Article by Laura Gutierrez, MA
Power struggles occur when grown-ups inappropriately attempt to control children or when children seek control beyond their age and ability. What you probably do not know is that the need for power and attention are both universal and wired into our biological makeup from birth. Your children have an attention bucket and power bucket that needs to be filled out daily in positive age appropriate ways. When either of those buckets do not get filled out your kids and teens will act out. Your children must have a sufficient dose of emotional connection and positive attention from you daily as well as a sufficient dose of positive power. If not, they will use negative behaviors to get those needs met.
If the attention bucket is full and your child is still acting out, this means the power bucket is not been filled with plenty of positive power throughout the day. Power refers to the need for autonomy, independence, and control over our own world. If you decide everything for your children and they are not allowed to make age appropriate decisions for themselves daily this will result in power struggles. This also means they are missing out on opportunities to learn to think for themselves and make decisions. Also, by not filling out their power bucket daily your kids are learning to become overly dependent on you.
The two ages when children make the biggest push for power are at two years old and when they are teenagers. Power struggles for younger kids often occur during mealtime, bedtime, and during potty time. During these times they are in charge so if their need for power is not met in positive ways, power struggles can play out then. As they get older power struggles play out differently with back talk, ignoring, attitude and a badgering with homework and chores. Forcing your kids to behave is not sustainable, especially for strong will kids, as this approach works against the child’s need for power. Punishment and discipline are different things. Blame/Shame/Pain punishment leads to shutting down, low self-worth and no learning takes place. Discipline ensures kids make better decisions in the future, the goal with disciplining is to help them learn, think, and make decisions.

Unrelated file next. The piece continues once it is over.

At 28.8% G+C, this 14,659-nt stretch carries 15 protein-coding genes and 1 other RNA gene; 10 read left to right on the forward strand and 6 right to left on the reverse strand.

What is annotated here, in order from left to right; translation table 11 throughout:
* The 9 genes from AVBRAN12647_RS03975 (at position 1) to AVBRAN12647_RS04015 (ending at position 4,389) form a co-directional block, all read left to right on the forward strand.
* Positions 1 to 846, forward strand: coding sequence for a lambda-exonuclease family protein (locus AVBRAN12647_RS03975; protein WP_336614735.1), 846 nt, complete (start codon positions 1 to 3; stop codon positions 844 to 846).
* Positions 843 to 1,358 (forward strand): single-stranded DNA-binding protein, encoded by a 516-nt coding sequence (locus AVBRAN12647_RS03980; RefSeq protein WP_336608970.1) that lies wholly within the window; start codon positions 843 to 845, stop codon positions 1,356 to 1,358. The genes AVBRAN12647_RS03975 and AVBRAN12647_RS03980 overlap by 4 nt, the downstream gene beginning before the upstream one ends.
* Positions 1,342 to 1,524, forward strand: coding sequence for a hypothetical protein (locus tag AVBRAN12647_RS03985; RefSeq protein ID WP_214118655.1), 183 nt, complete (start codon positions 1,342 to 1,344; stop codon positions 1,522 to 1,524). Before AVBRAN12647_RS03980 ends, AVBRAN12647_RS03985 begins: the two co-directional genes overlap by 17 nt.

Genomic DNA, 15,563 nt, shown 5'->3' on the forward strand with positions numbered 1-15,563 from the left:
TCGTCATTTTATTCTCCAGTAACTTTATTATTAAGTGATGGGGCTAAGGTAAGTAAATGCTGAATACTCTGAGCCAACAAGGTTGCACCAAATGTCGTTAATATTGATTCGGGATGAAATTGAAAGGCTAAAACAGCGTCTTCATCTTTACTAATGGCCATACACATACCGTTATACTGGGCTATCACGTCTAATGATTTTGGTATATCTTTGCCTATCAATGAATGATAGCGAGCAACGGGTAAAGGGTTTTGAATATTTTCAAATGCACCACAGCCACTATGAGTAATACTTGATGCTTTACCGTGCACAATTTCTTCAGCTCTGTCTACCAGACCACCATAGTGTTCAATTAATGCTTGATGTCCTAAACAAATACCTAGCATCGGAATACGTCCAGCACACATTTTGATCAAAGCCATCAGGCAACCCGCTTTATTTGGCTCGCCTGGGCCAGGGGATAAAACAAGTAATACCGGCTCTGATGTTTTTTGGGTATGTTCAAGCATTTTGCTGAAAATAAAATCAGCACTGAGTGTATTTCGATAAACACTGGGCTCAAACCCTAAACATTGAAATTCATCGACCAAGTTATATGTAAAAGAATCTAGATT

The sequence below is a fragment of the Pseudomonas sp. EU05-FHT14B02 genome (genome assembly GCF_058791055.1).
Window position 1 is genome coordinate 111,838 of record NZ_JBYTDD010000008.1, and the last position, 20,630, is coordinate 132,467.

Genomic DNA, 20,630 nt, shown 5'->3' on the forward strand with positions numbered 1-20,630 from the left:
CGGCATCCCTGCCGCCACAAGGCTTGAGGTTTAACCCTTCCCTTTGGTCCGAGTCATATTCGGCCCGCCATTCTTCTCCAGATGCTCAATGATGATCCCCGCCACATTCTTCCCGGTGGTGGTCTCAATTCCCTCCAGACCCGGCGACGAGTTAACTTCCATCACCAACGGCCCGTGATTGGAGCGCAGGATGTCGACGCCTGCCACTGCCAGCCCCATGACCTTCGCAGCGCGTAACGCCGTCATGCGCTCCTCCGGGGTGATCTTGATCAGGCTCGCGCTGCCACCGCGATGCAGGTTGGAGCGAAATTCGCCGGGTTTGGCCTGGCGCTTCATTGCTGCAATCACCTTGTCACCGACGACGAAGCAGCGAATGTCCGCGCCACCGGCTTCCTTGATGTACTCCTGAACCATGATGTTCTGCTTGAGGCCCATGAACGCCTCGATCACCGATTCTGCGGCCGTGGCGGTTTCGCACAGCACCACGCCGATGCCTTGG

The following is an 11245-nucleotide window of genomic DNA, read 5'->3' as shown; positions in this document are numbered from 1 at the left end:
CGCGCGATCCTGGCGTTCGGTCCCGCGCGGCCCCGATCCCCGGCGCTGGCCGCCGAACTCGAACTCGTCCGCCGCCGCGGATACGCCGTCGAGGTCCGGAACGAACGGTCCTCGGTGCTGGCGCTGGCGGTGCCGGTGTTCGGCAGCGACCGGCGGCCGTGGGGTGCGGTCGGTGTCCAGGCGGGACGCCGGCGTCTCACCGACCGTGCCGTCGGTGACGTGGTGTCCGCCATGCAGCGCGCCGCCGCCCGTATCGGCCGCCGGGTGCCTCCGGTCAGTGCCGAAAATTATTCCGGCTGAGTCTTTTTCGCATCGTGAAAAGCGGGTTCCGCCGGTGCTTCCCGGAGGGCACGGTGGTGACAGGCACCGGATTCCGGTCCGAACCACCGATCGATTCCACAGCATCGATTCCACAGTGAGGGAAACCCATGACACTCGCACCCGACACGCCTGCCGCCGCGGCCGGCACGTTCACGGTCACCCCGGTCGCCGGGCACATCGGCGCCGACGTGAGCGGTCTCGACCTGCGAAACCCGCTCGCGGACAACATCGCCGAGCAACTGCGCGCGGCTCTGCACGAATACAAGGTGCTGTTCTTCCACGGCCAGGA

Consequences: Not Always the Solution
Consequences should only be used 10% to 15% of the time when disciplining, for the rest of the time other tools should be used from the toolbox or a series of tools. When you take the consequences route you must make sure to follow 5 guidelines, the 5 Rs:
- Respectful: You must keep a calm and respectful voice, wait until you can talk about consequences with your children in a calm and respectful way. If not the child/teen will shut down and the lesson will be missed.
- Related: Consequence must be related to the misbehavior. If the consequence is related is easier for them to learn and if is not, they will feel is not fair, turn you into the bad guy and resent you instead of learning from the incident. If you cannot think of a consequence that is related, it just means you will need to discipline in a different way like having a good discussion.
- Reasonable: must be reasonable in duration.
- Revealed: must be revealed in advance, this gives children the power to influence how things can work out for her or him.
- Repeated: they must be able to repeat it back to you. This confirms they understand what is expected after it was revealed to them in advance and that they understand what the consequences will be.
References: Amy McCready, Founder & President of Positive Parenting Solutions, Inc. email@example.com (800) 604-1092
Resources: Free Online Classes at https://www.positiveparentingsolutions. com/